When considering what wine to pair with a meal, most of us consider whether a red or white would work best. A smaller percentage also toss sparkling and rosé wines into the mix. But precious few of us, myself included, give even a fleeting thought to “brown” wines, such as sherry or madeira. If any of you happen to own a bottle of one of these fortified wines, it’s likely standing next to some seldom-poured liqueurs, collecting dust, waiting to be sipped with a slice of fruitcake or something. That’s the sad state of my nine-year-old bottle of Pedro Ximinez, certainly.
A dinner at New Orleans’ fabulous Stella! showed me that it need not be so. I ordered the four-course tasting menu with the accompanying wine pairing, and I must admit it came as a bit of a shock to see a sherry paired, not with dessert, but with my first course of octopus, and then a madeira paired with my second course of veal sweetbreads. And by golly, they worked pretty darn well!
Both sherry and madeira require rather unorthodox production methods. Sherry, produced in and around the southern Spanish city of Jerez, ages in barrels, like many wines. In the case of Fino-style sherry, these barrels aren’t filled to the brim. Partially filled barrels allow “flor,” a layer of yeast, to form on top of the wine. This flor protects the wine from oxidation and also changes its flavor profile. (More strongly fortified Oloroso sherry is vinified without flor, but that’s for another post.)
The particular sherry I tasted was a Manzanilla Pasada produced by Bodegas Hidalgo from a single vineyard called Pastrana (one of the best sites in the Jerez Superior District, according to the Hidalgo website). “Manzanilla” indicates that the sherry was produced in Sanlúcar de Barrameda, a seaside town cool enough for the flor to flourish all year long. “Pasada” indicates that the sherry has been aged longer than a Manzanilla but not as long as an Amontillado.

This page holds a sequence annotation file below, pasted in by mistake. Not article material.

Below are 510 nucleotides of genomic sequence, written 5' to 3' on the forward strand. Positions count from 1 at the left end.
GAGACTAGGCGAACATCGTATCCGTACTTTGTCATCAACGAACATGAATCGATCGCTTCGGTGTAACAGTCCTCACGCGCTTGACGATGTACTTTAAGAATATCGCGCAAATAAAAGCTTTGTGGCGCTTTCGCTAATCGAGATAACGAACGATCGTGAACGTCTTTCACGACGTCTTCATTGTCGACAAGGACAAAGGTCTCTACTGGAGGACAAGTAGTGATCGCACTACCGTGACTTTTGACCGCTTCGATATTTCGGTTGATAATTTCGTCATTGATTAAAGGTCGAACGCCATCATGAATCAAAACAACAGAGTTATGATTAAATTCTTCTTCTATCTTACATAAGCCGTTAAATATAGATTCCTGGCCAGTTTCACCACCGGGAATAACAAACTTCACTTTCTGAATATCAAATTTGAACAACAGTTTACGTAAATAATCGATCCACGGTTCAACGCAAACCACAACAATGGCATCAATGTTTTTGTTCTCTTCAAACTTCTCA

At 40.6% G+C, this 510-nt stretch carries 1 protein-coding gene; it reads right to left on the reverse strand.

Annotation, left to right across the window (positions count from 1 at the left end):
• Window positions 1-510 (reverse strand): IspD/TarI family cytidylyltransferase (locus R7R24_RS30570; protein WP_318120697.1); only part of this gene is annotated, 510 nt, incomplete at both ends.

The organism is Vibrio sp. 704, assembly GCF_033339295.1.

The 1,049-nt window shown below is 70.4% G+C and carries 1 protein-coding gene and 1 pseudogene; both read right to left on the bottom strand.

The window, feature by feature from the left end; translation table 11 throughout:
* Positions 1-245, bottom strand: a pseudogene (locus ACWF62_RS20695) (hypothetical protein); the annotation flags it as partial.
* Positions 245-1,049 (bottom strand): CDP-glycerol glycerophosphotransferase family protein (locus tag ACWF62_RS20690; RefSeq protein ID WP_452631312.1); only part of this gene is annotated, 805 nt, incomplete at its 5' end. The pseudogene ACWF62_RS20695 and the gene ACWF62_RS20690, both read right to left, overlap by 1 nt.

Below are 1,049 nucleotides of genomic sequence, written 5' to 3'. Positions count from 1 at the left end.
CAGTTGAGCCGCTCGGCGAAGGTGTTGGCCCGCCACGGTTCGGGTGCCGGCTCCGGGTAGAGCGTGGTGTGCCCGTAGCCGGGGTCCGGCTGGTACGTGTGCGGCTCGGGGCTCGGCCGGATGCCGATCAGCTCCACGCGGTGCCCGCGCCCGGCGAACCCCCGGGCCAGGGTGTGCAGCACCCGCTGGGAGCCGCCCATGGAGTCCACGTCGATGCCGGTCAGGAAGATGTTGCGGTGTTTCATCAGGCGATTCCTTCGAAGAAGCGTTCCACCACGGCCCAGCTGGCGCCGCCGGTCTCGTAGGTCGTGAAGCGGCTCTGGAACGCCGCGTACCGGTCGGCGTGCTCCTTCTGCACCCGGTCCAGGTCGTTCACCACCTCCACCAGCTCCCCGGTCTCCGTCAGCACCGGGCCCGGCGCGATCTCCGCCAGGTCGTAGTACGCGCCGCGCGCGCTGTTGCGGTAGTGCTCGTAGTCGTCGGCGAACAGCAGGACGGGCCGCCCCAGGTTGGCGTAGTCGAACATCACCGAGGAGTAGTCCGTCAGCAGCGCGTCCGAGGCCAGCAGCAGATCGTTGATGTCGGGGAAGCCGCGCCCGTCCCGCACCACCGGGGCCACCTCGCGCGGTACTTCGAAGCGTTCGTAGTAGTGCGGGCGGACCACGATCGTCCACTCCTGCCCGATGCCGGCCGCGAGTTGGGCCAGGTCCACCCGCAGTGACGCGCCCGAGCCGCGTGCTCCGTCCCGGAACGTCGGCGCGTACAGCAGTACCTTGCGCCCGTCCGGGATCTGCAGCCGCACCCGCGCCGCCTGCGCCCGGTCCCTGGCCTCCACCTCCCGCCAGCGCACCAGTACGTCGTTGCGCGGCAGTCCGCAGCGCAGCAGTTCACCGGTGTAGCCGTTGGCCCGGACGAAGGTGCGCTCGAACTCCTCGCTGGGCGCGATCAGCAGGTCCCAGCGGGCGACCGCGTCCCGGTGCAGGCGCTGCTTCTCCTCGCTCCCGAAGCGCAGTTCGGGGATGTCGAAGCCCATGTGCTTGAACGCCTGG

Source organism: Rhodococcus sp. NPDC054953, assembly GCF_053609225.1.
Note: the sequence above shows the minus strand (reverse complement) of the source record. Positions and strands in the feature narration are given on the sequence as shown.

A straw/gold color, the Hidalgo Manzanilla Pasada “Pastrana” had enticing aromas of caramel, pear and a little funk. It tasted dry as a bone, with a nutty flavor, some eye-opening saline notes and prickly acids. The acids and the hints of salinity were what really made the pairing with the rich octopus work. My stars and stripes, I could practically feel the sea spray on my face! This wine won’t appeal to everyone, but if you do like the nutty flavor of sherry, this startlingly dry version would make a great choice for an autumn dinner of fish with root vegetables.
UP NEXT: Aging wines in a sub-tropical attic instead of a cellar? It should be a recipe for disaster, but it works for madeira.